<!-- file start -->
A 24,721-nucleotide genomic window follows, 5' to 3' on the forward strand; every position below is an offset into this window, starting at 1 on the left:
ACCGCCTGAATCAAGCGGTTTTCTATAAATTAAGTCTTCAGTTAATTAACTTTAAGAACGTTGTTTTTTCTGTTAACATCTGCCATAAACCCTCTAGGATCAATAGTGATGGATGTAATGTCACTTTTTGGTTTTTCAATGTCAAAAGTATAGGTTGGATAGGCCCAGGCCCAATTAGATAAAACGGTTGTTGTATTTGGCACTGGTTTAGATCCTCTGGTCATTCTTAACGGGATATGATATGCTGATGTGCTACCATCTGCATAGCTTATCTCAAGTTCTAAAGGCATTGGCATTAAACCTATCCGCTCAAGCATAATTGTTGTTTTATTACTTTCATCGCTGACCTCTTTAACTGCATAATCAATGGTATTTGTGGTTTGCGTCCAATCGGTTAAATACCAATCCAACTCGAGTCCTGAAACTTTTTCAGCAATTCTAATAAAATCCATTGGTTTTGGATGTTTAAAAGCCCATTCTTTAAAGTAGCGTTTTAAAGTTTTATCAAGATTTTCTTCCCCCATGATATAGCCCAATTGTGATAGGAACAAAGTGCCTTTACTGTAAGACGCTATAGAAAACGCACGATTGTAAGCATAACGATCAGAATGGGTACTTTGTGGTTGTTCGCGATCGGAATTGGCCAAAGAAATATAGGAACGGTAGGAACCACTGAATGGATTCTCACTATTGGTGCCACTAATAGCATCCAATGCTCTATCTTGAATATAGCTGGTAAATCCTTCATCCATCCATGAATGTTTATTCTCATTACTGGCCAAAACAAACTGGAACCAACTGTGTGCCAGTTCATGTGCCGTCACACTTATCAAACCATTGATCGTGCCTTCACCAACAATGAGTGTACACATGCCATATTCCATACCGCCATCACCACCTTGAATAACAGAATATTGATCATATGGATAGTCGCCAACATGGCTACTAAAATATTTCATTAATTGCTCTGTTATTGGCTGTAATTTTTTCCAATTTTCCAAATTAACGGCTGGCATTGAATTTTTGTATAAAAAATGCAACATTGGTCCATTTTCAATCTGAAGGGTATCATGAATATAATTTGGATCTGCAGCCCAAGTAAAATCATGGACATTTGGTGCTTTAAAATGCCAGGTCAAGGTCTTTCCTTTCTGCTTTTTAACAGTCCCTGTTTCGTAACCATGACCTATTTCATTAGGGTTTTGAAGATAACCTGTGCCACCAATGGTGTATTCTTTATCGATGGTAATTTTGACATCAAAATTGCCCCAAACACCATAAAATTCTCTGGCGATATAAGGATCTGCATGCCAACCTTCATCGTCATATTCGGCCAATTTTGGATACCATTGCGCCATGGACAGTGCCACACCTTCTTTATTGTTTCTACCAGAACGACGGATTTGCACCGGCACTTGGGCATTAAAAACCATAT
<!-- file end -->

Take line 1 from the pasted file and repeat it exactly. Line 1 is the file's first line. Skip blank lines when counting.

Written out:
A 24,721-nucleotide genomic window follows, 5' to 3' on the forward strand; every position below is an offset into this window, starting at 1 on the left: